The Moomba “riot” of 2016 was Victoria’s most significant episode of public disorder since the G20 protests of 2006. Although the events of Moomba were insignificant compared to the 2011 England Riots, media and the opposition party were quick to label Moomba as a “riot”, despite it not meeting the generally accepted criteria within the criminological sphere.
The disorder that occurred during the Moomba Festival, and the response to the events of the night, has nevertheless had major political consequences at both the state and federal level. Most visibly, it’s sparked a wave of heavily racialised media narratives about “African gangs” that have gained further momentum in the lead-up to the 2018 Victorian state elections. Much of the negative rhetoric has targeted members of the South Sudanese community in Victoria, who have faced ongoing stigmatisation and prejudicial attitudes for a number of years. Indeed, 77 per cent of the South Sudanese participants in the 2015 Scanlon Foundation Survey reportedly experienced discrimination in the past 12 months, the highest percentage of any group.
Community leaders have drawn attention to the harmful and stigmatising effects of this rhetoric, while senior officers from Victoria Police have actively worked to discredit the myth that “ethnic gangs” and “youth crime” are out of control in Victoria. The cooling effect of these counter-narratives is important, but what remains missing from the debate are the voices of young people from the South Sudanese community.
Thanks to an Industry Collaboration Grant awarded by the Faculty of Arts in 2017, Monash criminologists Dr Kathryn Benier and Dr Jarrett Blaustein in – collaboration with Dr Diana Johns of the University of Melbourne and former Monash PhD student Dr Sara Maher – are studying how young people and parents from the South Sudanese community in Victoria have been impacted by media coverage of the 2016 Moomba “riot” and what they think about the issues of youth crime and gangs. The project, titled “Intergenerational Perspectives on Crime, Criminalisation and Migration in Victoria: Views from the South Sudanese Community”, is being carried out in partnership with the Victoria-based not-for-profit Centre for Multicultural Youth (CMY). CMY works to support young people from migrant and refugee backgrounds through the provision of specialist support services that includes training, consultancy, knowledge-sharing and advocacy. The research also forms part of the Faculty of Arts’ newly established focus program on migration and social inclusion.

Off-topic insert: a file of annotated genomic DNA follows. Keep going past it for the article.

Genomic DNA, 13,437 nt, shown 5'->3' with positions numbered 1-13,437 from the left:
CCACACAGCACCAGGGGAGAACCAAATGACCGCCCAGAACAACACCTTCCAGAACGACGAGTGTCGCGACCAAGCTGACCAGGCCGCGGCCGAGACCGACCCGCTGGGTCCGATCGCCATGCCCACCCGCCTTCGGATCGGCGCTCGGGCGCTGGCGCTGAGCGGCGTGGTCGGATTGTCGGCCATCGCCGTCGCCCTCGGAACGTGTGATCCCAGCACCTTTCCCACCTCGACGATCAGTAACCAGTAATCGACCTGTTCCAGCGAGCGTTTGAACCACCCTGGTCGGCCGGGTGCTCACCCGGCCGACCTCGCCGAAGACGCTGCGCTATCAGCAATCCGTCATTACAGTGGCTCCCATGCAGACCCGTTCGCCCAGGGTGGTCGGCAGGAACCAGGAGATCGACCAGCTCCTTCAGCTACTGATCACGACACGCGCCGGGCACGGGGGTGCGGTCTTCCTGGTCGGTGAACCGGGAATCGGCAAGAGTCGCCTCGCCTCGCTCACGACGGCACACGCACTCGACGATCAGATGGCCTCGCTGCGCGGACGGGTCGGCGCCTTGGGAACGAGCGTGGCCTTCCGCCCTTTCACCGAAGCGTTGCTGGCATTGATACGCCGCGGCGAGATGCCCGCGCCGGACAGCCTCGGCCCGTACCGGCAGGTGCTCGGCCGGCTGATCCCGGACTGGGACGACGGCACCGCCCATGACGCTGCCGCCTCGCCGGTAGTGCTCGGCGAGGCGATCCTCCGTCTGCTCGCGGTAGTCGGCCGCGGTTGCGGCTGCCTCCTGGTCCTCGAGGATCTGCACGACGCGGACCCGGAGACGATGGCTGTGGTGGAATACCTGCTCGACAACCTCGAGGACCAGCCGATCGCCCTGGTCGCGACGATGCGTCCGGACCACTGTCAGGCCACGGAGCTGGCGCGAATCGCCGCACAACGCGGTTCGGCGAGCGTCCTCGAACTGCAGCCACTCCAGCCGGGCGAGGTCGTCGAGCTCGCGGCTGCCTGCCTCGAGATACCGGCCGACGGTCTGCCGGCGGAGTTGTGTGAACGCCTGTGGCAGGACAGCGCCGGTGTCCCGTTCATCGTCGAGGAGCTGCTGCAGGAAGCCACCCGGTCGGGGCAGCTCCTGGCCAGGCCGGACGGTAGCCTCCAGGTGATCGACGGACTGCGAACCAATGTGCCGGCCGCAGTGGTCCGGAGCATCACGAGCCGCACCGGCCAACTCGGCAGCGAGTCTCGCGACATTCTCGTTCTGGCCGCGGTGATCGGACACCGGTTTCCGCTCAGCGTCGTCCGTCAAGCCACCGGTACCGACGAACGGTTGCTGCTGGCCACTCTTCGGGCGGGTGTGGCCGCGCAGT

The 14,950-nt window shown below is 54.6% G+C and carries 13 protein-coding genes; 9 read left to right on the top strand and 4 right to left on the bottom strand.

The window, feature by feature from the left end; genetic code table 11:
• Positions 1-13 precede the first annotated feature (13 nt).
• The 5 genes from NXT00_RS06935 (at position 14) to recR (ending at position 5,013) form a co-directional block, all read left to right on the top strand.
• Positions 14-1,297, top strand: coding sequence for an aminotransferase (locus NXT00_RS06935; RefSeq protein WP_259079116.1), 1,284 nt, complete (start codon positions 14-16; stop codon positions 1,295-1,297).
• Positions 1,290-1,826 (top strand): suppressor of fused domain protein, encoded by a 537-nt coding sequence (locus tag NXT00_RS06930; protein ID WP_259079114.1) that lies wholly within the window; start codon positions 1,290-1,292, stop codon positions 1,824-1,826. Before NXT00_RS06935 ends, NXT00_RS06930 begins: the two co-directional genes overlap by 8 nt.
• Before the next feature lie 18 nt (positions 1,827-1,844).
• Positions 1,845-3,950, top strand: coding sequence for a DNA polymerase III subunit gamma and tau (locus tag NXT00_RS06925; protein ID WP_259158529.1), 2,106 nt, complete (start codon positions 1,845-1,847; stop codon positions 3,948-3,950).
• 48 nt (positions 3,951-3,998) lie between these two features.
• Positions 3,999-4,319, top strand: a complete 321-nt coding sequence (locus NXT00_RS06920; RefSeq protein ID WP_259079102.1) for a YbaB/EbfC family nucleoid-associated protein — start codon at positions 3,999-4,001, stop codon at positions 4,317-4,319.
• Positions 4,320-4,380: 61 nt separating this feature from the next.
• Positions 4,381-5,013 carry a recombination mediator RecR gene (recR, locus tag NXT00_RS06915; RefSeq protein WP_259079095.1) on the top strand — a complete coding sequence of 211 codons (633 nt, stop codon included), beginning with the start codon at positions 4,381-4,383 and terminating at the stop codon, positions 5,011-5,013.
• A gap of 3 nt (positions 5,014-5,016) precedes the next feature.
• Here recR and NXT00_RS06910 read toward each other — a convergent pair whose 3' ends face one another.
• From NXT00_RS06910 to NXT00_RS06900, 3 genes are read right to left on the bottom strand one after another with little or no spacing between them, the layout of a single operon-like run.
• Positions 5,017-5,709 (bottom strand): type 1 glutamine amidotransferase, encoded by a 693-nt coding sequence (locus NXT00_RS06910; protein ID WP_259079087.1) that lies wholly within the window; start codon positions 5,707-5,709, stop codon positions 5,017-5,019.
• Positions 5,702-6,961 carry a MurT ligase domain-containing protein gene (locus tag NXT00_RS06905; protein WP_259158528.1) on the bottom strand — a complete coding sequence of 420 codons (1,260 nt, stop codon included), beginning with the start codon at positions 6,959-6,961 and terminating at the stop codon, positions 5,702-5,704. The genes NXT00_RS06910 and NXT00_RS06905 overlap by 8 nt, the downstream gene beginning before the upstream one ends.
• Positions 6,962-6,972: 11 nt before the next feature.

The first stage of the research is currently underway. This consists of a series of 10 peer-led focus groups with young people aged 16 to 25 from the South Sudanese communities living throughout Victoria. The first four focus groups were conducted in November and December of 2017. Participants described how media narratives relating to the “Apex gang” were particularly damaging in the aftermath of the Moomba “riot”. They also voiced frustration at the media’s tendency to group together all young people of African appearance and expressed concerns about how the antisocial behaviour of a small minority on the evening of the Moomba Festival in 2016 is affecting their future by limiting educational and employment opportunities.
Some focus group participants described being subjected to hate speech in public spaces, often on the street or on public transport.
Some participants described being subjected to hate speech in public spaces, often on the street or on public transport, as well as increased surveillance in shops and retail spaces. These themes will be further explored further in six additional focus groups planned for early 2018.
The second stage of the research will involve four additional focus groups with parents and guardians from the South Sudanese community. The questions guiding this discussion will focus on their perceptions of youth crime in Victoria, how young people are treated by the community, how the wider community was impacted by media coverage of “Apex” and the Moomba “riot”, and what parents perceive to be the challenges their children face growing up in Melbourne with the current political and social climate.
The research team will analyse the data by comparing the perceptions and experiences of young people with those of parents and guardians. The findings will be published through CMY in a final report that will be made publicly available later this year. Building on this research, the research team plans to undertake future research into why young people from migrant backgrounds come into contact with the criminal justice system, and what policies, programs and interventions might be introduced to limit this contact and maximise opportunities for future success.